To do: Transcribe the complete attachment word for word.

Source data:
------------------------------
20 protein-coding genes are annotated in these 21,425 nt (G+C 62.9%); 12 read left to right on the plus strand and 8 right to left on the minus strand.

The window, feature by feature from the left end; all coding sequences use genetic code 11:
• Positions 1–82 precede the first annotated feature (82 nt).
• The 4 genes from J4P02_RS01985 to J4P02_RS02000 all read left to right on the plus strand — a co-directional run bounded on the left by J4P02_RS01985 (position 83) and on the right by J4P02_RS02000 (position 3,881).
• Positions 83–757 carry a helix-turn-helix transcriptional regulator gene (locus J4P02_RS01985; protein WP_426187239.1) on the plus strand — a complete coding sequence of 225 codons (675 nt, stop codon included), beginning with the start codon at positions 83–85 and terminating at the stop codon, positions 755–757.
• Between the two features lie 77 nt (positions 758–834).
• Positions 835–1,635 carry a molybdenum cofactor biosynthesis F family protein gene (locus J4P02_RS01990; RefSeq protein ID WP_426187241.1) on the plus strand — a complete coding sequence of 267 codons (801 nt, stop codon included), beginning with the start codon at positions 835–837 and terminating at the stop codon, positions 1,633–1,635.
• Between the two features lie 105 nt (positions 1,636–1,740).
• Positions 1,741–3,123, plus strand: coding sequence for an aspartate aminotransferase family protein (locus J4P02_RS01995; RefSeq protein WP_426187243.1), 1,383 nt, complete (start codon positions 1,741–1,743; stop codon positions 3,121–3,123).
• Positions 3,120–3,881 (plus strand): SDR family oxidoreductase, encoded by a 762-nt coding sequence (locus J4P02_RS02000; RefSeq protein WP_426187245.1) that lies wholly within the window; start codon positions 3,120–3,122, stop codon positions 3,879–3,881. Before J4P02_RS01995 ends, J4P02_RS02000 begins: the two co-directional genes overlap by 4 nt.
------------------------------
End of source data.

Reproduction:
20 protein-coding genes are annotated in these 21,425 nt (G+C 62.9%); 12 read left to right on the plus strand and 8 right to left on the minus strand.

The window, feature by feature from the left end; all coding sequences use genetic code 11:
• Positions 1–82 precede the first annotated feature (82 nt).
• The 4 genes from J4P02_RS01985 to J4P02_RS02000 all read left to right on the plus strand — a co-directional run bounded on the left by J4P02_RS01985 (position 83) and on the right by J4P02_RS02000 (position 3,881).
• Positions 83–757 carry a helix-turn-helix transcriptional regulator gene (locus J4P02_RS01985; protein WP_426187239.1) on the plus strand — a complete coding sequence of 225 codons (675 nt, stop codon included), beginning with the start codon at positions 83–85 and terminating at the stop codon, positions 755–757.
• Between the two features lie 77 nt (positions 758–834).
• Positions 835–1,635 carry a molybdenum cofactor biosynthesis F family protein gene (locus J4P02_RS01990; RefSeq protein ID WP_426187241.1) on the plus strand — a complete coding sequence of 267 codons (801 nt, stop codon included), beginning with the start codon at positions 835–837 and terminating at the stop codon, positions 1,633–1,635.
• Between the two features lie 105 nt (positions 1,636–1,740).
• Positions 1,741–3,123, plus strand: coding sequence for an aspartate aminotransferase family protein (locus J4P02_RS01995; RefSeq protein WP_426187243.1), 1,383 nt, complete (start codon positions 1,741–1,743; stop codon positions 3,121–3,123).
• Positions 3,120–3,881 (plus strand): SDR family oxidoreductase, encoded by a 762-nt coding sequence (locus J4P02_RS02000; RefSeq protein WP_426187245.1) that lies wholly within the window; start codon positions 3,120–3,122, stop codon positions 3,879–3,881. Before J4P02_RS01995 ends, J4P02_RS02000 begins: the two co-directional genes overlap by 4 nt.